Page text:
Planning appeal on Firmount craft business refused

An Bord Pleanála

Henry Bauress


Henry Bauress


Planning appeal on Fircroft craft business refused

Kildare County Council refused permission, which was then appealed to An Bord Pleanála

An Bord Pleanala has refused planning permission for a craft-type project at Firmount Cross.

Sharon and Knut Hylle had lodged the appeal to An Bord Pleanala on May 18 against the refusal of Kildare County Council to allow them refurbish the former post office house and outbuildings at Firmount Cross.

Kildare County Council planners said it did not comply with Section 10.4.10 of the County Development Plan relating to rural enterprises.

They also believed that the project, in an unlisted building beside the Cross, would interfere with road safety and the free flow of traffic.

It would “endanger public safety”.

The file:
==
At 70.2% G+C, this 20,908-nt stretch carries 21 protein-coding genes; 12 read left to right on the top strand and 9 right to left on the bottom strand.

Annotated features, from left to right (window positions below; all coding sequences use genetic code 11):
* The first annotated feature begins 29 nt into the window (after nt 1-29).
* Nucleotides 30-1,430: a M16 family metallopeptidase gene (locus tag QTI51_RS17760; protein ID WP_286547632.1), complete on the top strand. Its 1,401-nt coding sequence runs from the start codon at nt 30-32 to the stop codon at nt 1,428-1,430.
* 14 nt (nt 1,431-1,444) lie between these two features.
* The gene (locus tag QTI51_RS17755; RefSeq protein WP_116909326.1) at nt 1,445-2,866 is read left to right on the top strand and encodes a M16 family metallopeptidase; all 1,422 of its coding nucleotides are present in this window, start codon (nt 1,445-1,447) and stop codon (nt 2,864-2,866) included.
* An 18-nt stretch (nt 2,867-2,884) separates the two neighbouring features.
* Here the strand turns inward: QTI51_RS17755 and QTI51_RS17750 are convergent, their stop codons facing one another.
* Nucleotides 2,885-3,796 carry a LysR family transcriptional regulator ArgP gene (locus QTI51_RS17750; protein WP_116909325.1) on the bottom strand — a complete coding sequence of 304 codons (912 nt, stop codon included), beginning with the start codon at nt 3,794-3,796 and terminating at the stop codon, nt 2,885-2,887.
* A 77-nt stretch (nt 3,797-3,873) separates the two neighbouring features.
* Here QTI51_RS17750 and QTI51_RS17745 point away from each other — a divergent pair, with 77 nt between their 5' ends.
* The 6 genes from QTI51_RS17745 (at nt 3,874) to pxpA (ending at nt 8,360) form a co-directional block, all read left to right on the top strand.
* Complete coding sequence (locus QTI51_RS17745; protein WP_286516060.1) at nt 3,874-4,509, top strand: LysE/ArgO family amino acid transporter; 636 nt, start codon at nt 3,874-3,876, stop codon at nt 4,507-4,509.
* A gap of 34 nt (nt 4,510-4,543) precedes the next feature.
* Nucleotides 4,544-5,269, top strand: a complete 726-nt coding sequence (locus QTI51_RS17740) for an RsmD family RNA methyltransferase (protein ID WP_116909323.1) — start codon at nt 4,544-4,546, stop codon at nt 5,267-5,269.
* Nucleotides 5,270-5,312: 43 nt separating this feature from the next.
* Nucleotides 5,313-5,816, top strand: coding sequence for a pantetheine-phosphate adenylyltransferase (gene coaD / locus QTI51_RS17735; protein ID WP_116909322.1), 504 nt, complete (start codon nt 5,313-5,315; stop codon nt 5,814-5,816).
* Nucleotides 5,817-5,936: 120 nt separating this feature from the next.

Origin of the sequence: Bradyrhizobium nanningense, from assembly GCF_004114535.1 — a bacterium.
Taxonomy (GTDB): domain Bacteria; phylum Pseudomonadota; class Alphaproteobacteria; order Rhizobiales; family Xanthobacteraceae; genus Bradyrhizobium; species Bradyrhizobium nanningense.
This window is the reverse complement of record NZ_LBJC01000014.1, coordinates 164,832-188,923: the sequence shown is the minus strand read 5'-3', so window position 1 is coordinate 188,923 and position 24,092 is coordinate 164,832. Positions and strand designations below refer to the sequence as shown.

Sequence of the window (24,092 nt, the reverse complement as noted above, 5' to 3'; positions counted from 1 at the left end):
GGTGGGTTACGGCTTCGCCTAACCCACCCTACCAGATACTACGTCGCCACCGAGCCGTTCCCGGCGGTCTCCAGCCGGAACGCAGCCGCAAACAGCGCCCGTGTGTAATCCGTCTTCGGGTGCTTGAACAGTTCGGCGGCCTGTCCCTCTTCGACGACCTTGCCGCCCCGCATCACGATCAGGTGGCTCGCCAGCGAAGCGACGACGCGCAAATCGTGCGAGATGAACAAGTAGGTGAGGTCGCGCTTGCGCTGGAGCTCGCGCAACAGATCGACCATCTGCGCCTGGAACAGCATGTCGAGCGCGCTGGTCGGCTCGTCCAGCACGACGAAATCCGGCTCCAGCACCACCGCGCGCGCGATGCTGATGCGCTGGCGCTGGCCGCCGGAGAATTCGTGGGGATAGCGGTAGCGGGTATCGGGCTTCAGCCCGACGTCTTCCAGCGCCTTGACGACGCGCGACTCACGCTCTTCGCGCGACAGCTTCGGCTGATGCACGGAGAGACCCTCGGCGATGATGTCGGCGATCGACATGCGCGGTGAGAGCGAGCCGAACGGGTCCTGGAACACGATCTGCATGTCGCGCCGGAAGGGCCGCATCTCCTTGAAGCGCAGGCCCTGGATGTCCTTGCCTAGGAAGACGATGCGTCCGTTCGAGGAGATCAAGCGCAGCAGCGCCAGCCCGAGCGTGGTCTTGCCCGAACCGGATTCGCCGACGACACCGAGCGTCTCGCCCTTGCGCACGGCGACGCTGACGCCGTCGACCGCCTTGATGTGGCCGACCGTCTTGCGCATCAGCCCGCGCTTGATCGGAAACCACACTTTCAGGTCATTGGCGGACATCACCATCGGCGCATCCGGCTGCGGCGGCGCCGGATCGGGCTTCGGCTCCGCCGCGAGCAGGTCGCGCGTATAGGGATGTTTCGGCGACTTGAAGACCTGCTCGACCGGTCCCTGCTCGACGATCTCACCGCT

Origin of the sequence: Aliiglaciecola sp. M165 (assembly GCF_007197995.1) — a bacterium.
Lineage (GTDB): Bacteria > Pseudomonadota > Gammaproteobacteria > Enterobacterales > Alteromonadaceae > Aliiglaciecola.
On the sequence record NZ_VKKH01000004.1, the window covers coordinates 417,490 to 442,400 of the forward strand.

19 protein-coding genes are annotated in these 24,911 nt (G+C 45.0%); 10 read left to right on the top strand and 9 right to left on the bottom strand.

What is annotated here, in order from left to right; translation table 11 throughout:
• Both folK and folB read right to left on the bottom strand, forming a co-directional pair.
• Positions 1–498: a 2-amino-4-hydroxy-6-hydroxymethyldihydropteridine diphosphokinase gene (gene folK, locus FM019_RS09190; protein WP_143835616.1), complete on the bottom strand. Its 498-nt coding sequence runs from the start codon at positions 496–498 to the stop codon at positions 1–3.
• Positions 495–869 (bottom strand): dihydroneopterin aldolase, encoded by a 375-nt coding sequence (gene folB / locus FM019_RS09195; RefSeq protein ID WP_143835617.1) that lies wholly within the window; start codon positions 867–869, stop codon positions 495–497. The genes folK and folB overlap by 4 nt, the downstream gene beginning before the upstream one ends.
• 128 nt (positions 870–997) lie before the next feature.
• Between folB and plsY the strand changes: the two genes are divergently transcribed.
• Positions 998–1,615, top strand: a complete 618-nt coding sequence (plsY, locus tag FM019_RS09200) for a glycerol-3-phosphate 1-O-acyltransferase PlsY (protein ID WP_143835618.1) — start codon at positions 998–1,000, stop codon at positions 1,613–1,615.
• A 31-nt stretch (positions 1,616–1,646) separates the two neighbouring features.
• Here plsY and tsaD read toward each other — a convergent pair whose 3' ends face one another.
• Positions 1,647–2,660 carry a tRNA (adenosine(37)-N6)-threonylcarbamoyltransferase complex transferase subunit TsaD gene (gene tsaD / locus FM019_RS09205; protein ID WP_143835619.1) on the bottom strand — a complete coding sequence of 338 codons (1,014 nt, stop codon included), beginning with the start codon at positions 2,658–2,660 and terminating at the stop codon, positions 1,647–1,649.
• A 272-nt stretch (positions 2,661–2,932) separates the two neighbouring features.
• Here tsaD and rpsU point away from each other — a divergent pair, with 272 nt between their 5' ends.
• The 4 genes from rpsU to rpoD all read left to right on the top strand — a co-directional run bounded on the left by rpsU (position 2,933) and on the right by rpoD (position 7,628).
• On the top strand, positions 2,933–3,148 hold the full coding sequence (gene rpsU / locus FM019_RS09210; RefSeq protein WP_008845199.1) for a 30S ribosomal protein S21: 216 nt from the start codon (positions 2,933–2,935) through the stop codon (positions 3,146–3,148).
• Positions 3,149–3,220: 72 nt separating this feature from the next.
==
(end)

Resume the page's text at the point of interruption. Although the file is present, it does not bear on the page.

An Bord Pleanala said that the proposal did not meet the criteria for an enterprise in a rural area and was a development which was not dependent on being on the sited at the Firmount Cross.

It also said it would be a traffic hazard.

The couple had proposed the first part of a two phase development and had submitted revised proposals to the appeals board.

Among the things they questioned in their appeal was how the Council considered their proposal different to other rural proposals. The Board Inspector said that the Council “acknowledged” that there were “aspects of similarity” to a number of other rural enterprises granted permission.

Concern had been raised about the location outside Clane town centre, as a potential undermining of the town centre, but the applicant argued the town was thriving.

The initial proposal was for change of use from residential house/former post house and agricultural outbuildings to artisan/craft shop/display rooms, café /organic food outlet and pet farm, with 24 car parking spaces.

Around 30 people in the area signed a petition on the file welcoming the application.

The site is a kilometre away from Firmount House, on the Millicent, where a cafe and other businesses now run. The Hylle house has been identified on local maps as being from the 1831-1846 period. The plan was to have the craft shop, “a small scale Avoca type experience,” in the 218 sqm four storey house and the cafe/local food produce in a 115 sqm building.